• Enya Tierney

Dear Rhythmic Technical Committee

Updated: Jun 11


The Rhythmic Gymnastics Technical Committee has started laying out targets and goals for the next Olympic cycle after 2020 at the end of January. They are focusing on making the sport more appealing and easier to follow for the audience and preventing fatigue among gymnasts, by reducing the number of competition days at the World Championships, according to the Federation Internationale de Gymnastique.

Changes will be made on the Code of Points and we wonder what this new cycle it’s going to bring us. The 2017- 2020 Code of Point it’s undoubtably the most advanced code made, especially regarding artistry, something that we have missed so much in previous cycles (We’ll talk about what artistry is and the dilema about it it in the future, we've lots to say about it). Here in Her Releve we have a few ideas we hope the committee considers for this new phase.


Music




Judges according to the current code can penalize two things when it comes to music: Lack of Character and lack of harmony with the music.

The code is quite specific and precise about character. However, they are quite subjective. Does everyone have the same impression about music? No. It’s pretty easy for judges to give away points to their favourite athletes in such a subjective area.

This broad spectrum of perceptions is what sometimes allows routines like Dina Averina’s in the Moscow Grand Prix 2019, have such high scores even if the music doesn’t make that much sense in the choreography.





Another thing about music is how harmony is deducted. A delay with the music is penalised the same way for 6 seconds and for barely a beat. This is not really fair, many times very big disharmonies are only deducted.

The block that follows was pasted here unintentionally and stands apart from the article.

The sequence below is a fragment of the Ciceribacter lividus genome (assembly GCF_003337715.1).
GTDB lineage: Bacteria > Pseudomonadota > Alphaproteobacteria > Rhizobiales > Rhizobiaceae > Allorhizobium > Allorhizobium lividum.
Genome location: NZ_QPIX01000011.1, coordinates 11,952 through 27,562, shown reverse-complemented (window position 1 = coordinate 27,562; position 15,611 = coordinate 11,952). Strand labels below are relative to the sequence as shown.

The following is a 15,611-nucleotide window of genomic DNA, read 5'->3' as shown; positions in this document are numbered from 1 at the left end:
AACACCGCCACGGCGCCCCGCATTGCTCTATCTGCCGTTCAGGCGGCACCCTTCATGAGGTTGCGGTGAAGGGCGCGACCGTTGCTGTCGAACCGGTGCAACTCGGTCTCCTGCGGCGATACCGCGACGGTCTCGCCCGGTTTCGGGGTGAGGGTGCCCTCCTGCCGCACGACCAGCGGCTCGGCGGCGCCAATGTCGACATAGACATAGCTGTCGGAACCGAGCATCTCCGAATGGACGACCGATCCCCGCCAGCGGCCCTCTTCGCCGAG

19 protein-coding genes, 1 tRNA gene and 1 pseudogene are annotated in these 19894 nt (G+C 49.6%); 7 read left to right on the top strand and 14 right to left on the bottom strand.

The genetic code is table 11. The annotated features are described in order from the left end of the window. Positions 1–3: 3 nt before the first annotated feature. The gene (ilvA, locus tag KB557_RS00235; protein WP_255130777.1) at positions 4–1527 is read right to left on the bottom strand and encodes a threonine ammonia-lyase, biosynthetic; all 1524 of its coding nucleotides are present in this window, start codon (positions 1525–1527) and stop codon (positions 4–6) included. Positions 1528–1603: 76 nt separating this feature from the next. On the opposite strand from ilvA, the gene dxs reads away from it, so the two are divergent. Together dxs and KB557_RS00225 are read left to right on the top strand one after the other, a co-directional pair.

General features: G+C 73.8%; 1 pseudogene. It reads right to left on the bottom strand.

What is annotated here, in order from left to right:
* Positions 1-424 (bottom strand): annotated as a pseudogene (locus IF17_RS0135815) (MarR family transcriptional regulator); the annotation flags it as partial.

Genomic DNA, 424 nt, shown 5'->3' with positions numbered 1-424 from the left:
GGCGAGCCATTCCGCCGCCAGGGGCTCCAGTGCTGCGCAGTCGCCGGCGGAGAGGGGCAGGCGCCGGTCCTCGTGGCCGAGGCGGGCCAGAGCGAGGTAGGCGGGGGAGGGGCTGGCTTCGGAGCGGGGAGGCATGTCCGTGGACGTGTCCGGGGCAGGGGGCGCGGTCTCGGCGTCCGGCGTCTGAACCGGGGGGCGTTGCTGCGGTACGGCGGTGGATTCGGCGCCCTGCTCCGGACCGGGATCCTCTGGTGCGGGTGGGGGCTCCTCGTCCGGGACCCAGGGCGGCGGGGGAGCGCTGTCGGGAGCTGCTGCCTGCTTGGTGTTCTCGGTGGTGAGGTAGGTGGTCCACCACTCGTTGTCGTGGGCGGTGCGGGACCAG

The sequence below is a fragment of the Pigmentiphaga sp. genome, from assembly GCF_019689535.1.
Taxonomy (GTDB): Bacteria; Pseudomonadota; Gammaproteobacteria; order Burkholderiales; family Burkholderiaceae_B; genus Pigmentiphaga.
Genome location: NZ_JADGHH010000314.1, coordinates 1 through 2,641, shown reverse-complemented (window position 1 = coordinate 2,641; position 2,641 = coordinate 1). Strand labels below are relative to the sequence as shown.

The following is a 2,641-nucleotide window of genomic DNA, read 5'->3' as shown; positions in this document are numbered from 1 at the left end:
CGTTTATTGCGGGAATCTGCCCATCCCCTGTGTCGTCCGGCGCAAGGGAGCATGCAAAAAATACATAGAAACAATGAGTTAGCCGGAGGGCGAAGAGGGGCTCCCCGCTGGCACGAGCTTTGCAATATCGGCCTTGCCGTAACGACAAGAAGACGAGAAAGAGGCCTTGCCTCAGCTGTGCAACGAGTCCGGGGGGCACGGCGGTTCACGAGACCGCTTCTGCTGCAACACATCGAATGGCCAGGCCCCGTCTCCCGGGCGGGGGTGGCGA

Dynamics


The old rule of alternating fast and slow movements makes the code confusing. Let me break it down for you….

The code want gymnasts to alternate fast and slow movements. The code wants the gymnasts to be in harmony with the music. So it’s basically the same thing. No point on specifying.

Besides pointless, it also makes gymnasts do weird stuff. Fast paced sequences with a slow music per se, can create an interesting contrast, in this case it can help create beautiful routines. On the other hand, gymnasts just change the pace of their routines without making any sense at all because of this rule too.






Connections


Dear technical committee,

Can we actually start penalizing the lack of connections between different elements? We are tired of seeing gymnasts jump from one element to another with no cohesion like robots with no deduction at all, okay?



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